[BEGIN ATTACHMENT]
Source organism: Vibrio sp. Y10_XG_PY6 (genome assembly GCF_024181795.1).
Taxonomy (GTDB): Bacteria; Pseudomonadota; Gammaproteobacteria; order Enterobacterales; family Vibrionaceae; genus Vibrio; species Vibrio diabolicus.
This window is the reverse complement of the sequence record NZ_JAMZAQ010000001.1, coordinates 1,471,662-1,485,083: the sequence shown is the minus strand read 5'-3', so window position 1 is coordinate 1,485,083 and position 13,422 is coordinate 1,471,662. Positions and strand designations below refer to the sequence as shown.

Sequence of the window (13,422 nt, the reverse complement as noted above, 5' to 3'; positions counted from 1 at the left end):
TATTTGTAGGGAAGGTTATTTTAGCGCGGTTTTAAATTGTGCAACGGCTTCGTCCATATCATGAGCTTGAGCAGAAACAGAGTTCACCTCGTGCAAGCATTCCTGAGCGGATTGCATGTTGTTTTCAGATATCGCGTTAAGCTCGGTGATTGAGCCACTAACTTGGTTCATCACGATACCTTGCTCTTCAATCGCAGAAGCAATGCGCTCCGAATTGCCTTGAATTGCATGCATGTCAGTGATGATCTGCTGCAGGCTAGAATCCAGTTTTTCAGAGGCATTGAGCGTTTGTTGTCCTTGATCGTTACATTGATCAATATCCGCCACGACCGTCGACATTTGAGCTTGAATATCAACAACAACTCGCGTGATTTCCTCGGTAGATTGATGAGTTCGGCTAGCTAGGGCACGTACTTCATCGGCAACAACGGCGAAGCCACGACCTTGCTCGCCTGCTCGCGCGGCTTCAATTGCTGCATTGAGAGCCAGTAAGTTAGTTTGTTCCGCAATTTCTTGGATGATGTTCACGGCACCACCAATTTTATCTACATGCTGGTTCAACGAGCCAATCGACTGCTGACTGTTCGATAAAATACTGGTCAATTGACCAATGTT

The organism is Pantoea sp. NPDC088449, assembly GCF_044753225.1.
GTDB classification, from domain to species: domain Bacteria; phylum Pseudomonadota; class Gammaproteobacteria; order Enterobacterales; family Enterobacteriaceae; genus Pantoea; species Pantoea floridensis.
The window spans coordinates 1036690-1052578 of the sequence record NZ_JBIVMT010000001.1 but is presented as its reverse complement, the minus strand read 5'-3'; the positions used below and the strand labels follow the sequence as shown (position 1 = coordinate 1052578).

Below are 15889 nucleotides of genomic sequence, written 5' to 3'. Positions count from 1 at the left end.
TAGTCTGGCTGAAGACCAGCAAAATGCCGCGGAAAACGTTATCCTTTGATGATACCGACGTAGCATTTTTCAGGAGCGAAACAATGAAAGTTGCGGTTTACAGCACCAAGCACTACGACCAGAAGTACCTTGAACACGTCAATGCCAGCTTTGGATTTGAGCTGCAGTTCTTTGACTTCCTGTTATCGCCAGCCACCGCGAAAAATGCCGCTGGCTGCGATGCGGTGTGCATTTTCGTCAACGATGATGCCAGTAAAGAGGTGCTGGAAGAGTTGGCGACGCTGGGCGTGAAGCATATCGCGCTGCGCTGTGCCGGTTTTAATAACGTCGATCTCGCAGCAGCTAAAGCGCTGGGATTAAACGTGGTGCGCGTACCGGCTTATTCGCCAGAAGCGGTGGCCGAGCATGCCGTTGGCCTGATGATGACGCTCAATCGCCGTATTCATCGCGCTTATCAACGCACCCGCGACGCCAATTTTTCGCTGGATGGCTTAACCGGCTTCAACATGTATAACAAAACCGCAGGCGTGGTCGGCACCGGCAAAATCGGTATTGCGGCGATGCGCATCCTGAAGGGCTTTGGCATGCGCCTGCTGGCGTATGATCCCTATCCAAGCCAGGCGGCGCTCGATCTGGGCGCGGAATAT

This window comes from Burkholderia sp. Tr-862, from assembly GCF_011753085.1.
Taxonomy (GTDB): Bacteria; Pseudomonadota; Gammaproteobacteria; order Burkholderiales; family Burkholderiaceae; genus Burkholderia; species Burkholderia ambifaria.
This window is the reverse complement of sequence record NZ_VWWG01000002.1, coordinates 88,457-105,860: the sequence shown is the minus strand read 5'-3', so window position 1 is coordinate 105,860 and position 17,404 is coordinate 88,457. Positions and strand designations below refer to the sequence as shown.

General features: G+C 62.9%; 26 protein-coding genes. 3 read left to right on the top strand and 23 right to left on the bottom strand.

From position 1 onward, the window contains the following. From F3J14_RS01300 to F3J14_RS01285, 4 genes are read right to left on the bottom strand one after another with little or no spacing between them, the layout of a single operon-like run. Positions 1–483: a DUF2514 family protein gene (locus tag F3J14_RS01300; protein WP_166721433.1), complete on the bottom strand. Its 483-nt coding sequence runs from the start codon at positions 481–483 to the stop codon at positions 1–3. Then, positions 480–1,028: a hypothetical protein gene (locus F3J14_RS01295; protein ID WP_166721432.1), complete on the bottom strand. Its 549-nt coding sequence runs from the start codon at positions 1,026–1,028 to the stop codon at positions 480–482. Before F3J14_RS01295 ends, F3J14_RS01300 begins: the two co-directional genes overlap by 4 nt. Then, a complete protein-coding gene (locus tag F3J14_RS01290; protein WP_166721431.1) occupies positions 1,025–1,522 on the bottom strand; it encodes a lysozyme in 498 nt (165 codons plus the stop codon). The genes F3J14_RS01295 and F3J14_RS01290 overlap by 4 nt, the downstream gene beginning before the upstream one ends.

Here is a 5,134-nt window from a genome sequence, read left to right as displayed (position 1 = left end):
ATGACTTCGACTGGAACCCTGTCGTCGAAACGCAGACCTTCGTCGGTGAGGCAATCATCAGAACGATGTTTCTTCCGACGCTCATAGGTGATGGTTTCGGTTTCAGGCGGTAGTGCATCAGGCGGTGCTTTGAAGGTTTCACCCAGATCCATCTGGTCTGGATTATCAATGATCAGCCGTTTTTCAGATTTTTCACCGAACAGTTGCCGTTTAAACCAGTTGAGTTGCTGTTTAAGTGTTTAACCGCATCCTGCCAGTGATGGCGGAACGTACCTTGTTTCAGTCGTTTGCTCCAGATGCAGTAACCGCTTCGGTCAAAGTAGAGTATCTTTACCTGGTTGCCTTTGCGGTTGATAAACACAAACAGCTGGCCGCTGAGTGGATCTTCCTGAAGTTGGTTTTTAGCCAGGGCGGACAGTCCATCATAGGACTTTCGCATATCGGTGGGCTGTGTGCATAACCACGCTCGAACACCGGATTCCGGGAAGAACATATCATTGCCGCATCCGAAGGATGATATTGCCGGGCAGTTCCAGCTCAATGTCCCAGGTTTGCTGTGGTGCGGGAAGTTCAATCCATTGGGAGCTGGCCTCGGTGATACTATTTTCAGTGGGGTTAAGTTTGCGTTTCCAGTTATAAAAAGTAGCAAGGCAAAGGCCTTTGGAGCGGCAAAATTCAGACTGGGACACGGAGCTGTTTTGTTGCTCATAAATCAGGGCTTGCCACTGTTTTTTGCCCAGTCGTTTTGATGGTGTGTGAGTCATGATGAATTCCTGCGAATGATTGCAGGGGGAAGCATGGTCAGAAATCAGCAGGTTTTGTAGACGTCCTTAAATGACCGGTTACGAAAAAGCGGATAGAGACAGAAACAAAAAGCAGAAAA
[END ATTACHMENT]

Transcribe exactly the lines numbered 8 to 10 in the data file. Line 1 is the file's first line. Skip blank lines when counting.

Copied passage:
The window spans coordinates 1036690-1052578 of the sequence record NZ_JBIVMT010000001.1 but is presented as its reverse complement, the minus strand read 5'-3'; the positions used below and the strand labels follow the sequence as shown (position 1 = coordinate 1052578).

Below are 15889 nucleotides of genomic sequence, written 5' to 3'. Positions count from 1 at the left end.
TAGTCTGGCTGAAGACCAGCAAAATGCCGCGGAAAACGTTATCCTTTGATGATACCGACGTAGCATTTTTCAGGAGCGAAACAATGAAAGTTGCGGTTTACAGCACCAAGCACTACGACCAGAAGTACCTTGAACACGTCAATGCCAGCTTTGGATTTGAGCTGCAGTTCTTTGACTTCCTGTTATCGCCAGCCACCGCGAAAAATGCCGCTGGCTGCGATGCGGTGTGCATTTTCGTCAACGATGATGCCAGTAAAGAGGTGCTGGAAGAGTTGGCGACGCTGGGCGTGAAGCATATCGCGCTGCGCTGTGCCGGTTTTAATAACGTCGATCTCGCAGCAGCTAAAGCGCTGGGATTAAACGTGGTGCGCGTACCGGCTTATTCGCCAGAAGCGGTGGCCGAGCATGCCGTTGGCCTGATGATGACGCTCAATCGCCGTATTCATCGCGCTTATCAACGCACCCGCGACGCCAATTTTTCGCTGGATGGCTTAACCGGCTTCAACATGTATAACAAAACCGCAGGCGTGGTCGGCACCGGCAAAATCGGTATTGCGGCGATGCGCATCCTGAAGGGCTTTGGCATGCGCCTGCTGGCGTATGATCCCTATCCAAGCCAGGCGGCGCTCGATCTGGGCGCGGAATAT